Continue reading Contiv Networking policy Hands-on

Contiv – Policy based networking for Containers

Contiv is an Open source project driven primarily by Cisco for policy based networking, storage and cluster management for containerized applications. In this blog, I will focus on how Contiv does policy based Container networking. In the next blog, I will cover some hands-on stuff that I tried with Contiv.

Container Policy

Policies have become critical to control the business logic in a Cloud environment. There are 2 ways to describe policy. In imperative model, policy is defined in terms of how the end goal is achieved. For example, we specify the filters and actions with Openflow protocol that achieves end goal of packet handling and this is an example of imperative model. In declarative model, policy is defined in terms of the end goal and it gives flexibility to the end-system to implement the policy in different ways. Congress and Opflex are examples of declarative policy model. With declarative model, it is possible to specify the policy in terms of business logic without specifying implementation detail. For example, the business logic can say that web container should not talk to database container. The implementation of this business logic can be achieved by having an iptables rule or by having a hardware tcam rule to block specific ports. In a cloud computing world, policies can be defined for compute, storage and networking. Both Containers and VM needs policies to implement business logic. Following are examples of some policies that can be applied to applications deployed in Cloud using either VMs or Containers:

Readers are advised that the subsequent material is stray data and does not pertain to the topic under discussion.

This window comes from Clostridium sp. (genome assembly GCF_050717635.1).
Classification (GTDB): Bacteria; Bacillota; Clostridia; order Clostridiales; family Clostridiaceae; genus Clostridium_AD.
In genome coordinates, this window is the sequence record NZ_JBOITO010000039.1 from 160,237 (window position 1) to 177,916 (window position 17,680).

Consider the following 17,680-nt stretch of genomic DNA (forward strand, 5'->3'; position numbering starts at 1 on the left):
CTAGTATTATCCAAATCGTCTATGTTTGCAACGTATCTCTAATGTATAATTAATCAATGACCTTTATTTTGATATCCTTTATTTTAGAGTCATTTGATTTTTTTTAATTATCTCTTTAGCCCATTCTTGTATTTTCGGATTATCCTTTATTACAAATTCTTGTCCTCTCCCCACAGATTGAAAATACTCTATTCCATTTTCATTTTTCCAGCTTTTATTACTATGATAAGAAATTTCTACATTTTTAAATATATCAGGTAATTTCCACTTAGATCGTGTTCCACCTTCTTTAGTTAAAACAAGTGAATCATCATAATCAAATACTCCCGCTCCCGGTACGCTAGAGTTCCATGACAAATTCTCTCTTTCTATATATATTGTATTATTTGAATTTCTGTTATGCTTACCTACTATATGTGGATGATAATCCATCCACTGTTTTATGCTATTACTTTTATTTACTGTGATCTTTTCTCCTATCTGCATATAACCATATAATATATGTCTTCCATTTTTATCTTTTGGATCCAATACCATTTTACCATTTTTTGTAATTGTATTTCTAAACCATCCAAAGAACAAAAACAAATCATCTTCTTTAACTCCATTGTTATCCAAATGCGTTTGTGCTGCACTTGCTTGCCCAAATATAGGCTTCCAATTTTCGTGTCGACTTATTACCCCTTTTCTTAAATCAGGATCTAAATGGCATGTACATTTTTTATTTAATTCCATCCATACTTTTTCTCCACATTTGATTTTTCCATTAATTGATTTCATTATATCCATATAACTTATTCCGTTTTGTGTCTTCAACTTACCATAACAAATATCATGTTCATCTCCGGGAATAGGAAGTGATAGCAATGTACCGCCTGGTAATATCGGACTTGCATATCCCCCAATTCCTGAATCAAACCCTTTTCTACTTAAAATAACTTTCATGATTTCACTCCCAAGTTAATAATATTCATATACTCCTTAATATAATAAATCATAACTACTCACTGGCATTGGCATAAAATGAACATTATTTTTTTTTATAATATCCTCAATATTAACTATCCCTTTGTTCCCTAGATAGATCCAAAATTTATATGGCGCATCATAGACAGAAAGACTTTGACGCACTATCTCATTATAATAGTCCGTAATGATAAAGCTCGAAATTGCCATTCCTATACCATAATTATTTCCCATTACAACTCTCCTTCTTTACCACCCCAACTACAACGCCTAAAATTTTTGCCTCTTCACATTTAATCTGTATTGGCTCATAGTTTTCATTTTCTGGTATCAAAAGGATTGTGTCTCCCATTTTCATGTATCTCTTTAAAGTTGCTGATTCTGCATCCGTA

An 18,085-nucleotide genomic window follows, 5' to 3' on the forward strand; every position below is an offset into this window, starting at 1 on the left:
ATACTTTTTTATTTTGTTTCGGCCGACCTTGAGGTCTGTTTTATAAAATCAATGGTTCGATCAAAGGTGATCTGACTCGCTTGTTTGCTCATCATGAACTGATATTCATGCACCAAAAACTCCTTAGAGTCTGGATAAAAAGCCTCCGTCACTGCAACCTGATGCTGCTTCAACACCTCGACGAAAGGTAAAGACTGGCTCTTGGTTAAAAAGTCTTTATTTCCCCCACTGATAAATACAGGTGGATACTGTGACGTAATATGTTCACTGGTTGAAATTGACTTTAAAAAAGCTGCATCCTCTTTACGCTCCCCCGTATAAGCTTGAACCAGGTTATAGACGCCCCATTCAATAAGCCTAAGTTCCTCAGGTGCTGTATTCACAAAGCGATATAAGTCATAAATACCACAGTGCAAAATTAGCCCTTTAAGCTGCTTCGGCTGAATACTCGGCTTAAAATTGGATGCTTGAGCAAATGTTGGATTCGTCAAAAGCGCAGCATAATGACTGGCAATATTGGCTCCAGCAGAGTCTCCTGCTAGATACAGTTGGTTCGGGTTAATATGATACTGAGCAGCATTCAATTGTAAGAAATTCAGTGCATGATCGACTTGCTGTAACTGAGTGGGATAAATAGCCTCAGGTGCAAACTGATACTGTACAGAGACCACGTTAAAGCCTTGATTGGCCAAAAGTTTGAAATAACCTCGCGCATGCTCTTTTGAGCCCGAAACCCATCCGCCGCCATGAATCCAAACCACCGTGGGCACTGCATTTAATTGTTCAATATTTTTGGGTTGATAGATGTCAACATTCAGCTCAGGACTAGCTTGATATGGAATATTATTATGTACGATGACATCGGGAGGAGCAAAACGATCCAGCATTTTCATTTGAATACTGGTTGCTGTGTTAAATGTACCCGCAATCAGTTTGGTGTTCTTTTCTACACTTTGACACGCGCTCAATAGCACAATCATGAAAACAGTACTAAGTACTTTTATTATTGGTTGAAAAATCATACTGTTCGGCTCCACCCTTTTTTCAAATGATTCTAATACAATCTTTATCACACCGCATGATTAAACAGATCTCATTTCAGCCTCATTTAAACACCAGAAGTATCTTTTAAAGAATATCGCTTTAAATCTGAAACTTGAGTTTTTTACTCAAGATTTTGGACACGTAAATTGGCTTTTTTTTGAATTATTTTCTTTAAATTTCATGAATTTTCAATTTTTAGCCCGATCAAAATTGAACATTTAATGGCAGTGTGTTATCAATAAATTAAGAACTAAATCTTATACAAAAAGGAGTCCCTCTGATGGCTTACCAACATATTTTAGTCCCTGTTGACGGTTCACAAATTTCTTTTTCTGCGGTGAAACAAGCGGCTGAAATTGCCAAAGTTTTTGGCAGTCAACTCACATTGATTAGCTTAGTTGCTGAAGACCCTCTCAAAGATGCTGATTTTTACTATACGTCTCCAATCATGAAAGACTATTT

• Authorization policy – Specifies tenants and their privileges.
  • Resource usage policy – Specifies resource constraints for tenants, containers and VMs.
  • Application access policy – Specifies containers that can communicate to each other and containers that are exposed to outside world.

Contiv Networking

Contiv Networking project provides policy based networking for Docker Containers. Following are some details on Contiv Networking:

Continue reading Contiv – Policy based networking for Containers

Microservices Infrastructure using Mantl

Mantl is an Open source project from Cisco and it provides an integrated solution to deploy distributed Microservices. Any company deploying Microservices has to integrate different components before the solution becomes production ready. Mantl makes it easier by integrating the different components and providing the glue software that integrates the components. In this blog, I will cover the following:

  • Distributed Microservice infrastructure components and the need for Mantl.
  • Mantl Architecture.
  • Mantl installation using Vagrant
  • Mantl installation using AWS public cloud

Microservices infrastructure

Following are typical components in Container based Microservices infrastructure:

Continue reading Microservices Infrastructure using Mantl